Interactions between naturally occurring muscle pain, externally induced thermal pain and effort during a self-regulated handgrip task



Mangin T, O’Malley CA, Bergevin M, Debray J, Monti I, Fullerton CL, Mauger AR, Rainville P & Pageaux B (2023) Interactions between naturally occurring muscle pain, externally induced thermal pain and effort during a self-regulated handgrip task. The 20th congress of ACAPS (Association of Researchers in Sport and Physical Activity), Reims, France, 31.10.2023-02.11.2023.

Introduction During exercise, pain can originate from the muscles due to repeated contractions (naturally occurring muscle pain, NOMP; O’Connor & Cook, 1999), or outside the muscles. The former can be manipulated with the exercise intensity, and the latter via the use of thermal stimuli inducing thermal pain (TP). Theoretical Framework and Methodology Pain, regardless of its origin, is proposed to alter the motor command (Bank et al., 2013) and increase the task cognitive load (Torta et al., 2017). Effort is defined as the voluntary engagement of physical and mental resources to perform in a task (Richter et al., 2016). The motivational intensity theory (Richter et al., 2016) postulates that during a fixed effort task, participants would reduce the force produced due to the pain-increased physical and cognitive demand. We aimed to explore this possibility for NOMP and TP. We hypothesised that both sources of pain would lead to a reduction in force during fixed effort tasks. Forty young participants (50% female) completed either a low or hard fixed effort (13 or 50 on the CR100 scale, respectively) intermittent isometric handgrip contraction task, in two separate sessions. The task consisted of two blocks of ten trials, interspaced by 5 min rest. Each trial involved five contractions (3s:ON-OFF). Blocks were performed in the presence of warm/non-painful stimuli (control condition), or in the presence of TP (TP condition). Thermal stimuli were applied on the non-exercising forearm. Sessions and blocks order were randomized. After each trial, participants reported the intensity of NOMP in the exercising forearm and the TP. Results and Discussion The intensity × trial interaction revealed a larger increase in NOMP in the hard effort task (p<.001), as well as a greater reduction in peak force (p<.001) and force-time integral (FTI, p< .001) during the hard effort task, compared to the low effort task. This result suggests that in the presence of NOMP, participants decreased the force produced to maintain a fixed effort; thus, the higher the NOMP is, the more the force decreases. In the TP condition, contrary to one of our hypotheses, participants produced higher peak force (p=.034) and FTI (p=.017) compared to the control condition. During task completion, participants rated lower TP compared to before task completion (p<.001), confirming the hypoalgesic effect of effort allocation. Conclusions and Perspectives Altogether, our results suggests that during a self-regulated physical task performed at fixed effort, NOMP and TP have opposite effects on participants’ behaviour. While NOMP is associated with a decreased force production, TP is associated with increased force production. These observations could be due to: i) NOMP is exercise-intensity dependent, therefore, lowering the force reduces the intensity and associated NOMP; ii) TP is externally imposed, therefore, increasing effort and consequently the force exerted can reduce pain perception (hypoalgesia). While the behaviour observed in the presence of TP does not validate one of our hypotheses, the increased force to minimise TP concurs with recent literature in psychology suggesting that participants prioritise effort over pain in a decision-making task (Vogel et al., 2020).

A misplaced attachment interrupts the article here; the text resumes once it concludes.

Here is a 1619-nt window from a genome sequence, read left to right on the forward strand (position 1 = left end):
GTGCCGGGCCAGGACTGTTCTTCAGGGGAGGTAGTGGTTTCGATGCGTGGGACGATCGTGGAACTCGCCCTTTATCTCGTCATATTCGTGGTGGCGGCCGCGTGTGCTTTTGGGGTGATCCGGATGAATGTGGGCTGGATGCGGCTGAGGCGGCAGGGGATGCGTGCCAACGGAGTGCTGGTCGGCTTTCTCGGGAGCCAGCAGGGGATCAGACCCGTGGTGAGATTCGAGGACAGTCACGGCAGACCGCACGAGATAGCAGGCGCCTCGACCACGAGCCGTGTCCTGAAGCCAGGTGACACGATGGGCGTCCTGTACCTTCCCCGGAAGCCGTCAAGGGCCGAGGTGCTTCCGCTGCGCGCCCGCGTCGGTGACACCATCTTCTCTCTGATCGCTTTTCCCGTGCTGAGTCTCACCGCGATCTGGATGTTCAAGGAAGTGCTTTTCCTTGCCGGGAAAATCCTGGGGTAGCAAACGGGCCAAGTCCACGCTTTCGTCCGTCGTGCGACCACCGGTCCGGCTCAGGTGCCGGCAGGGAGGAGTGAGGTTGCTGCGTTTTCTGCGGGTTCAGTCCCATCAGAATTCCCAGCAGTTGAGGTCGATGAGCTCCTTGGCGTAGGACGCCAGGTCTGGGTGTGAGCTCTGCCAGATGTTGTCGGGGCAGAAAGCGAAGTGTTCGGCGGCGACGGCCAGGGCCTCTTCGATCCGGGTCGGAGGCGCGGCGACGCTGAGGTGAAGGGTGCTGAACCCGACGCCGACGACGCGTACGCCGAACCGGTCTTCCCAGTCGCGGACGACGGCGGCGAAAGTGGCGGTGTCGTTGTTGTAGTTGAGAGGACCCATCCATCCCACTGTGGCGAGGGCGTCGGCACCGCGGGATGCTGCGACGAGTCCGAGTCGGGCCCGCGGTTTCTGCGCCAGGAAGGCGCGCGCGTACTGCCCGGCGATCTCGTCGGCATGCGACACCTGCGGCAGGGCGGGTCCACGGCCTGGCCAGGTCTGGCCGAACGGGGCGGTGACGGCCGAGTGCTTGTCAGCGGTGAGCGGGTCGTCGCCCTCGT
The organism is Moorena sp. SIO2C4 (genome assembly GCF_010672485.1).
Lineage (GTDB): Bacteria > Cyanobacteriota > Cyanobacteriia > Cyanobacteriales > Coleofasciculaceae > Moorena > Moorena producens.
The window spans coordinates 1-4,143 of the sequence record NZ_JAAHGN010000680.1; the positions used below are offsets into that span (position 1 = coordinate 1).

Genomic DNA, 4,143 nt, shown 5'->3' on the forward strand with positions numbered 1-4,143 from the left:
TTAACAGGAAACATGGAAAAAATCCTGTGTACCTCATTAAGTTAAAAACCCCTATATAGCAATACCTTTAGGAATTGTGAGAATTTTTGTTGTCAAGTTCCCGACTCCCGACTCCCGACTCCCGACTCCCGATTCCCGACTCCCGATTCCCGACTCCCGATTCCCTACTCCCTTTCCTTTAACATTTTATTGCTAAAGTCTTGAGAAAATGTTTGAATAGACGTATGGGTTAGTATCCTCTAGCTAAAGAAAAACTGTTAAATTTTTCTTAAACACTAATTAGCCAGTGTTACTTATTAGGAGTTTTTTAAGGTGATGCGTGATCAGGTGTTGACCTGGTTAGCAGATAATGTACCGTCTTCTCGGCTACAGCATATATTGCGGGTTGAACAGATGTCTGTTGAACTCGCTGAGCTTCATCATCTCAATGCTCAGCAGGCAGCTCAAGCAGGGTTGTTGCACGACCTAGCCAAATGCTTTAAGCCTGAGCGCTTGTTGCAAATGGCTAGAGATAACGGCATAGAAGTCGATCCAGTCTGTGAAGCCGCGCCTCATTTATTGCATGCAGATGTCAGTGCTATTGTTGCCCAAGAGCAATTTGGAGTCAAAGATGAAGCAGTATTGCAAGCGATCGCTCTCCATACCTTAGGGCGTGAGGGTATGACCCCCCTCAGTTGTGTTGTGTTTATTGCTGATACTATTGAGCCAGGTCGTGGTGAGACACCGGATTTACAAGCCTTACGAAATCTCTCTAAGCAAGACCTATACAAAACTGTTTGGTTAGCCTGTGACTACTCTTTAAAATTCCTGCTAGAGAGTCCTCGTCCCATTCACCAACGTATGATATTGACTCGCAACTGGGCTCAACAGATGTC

FundersUniversity of Kent
ConferenceThe 20th congress of ACAPS (Association of Researchers in Sport and Physical Activity)
Conference locationReims, France

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Dr Christopher Fullerton

Dr Christopher Fullerton

Lecturer in Sport & Exercise Psychology, Sport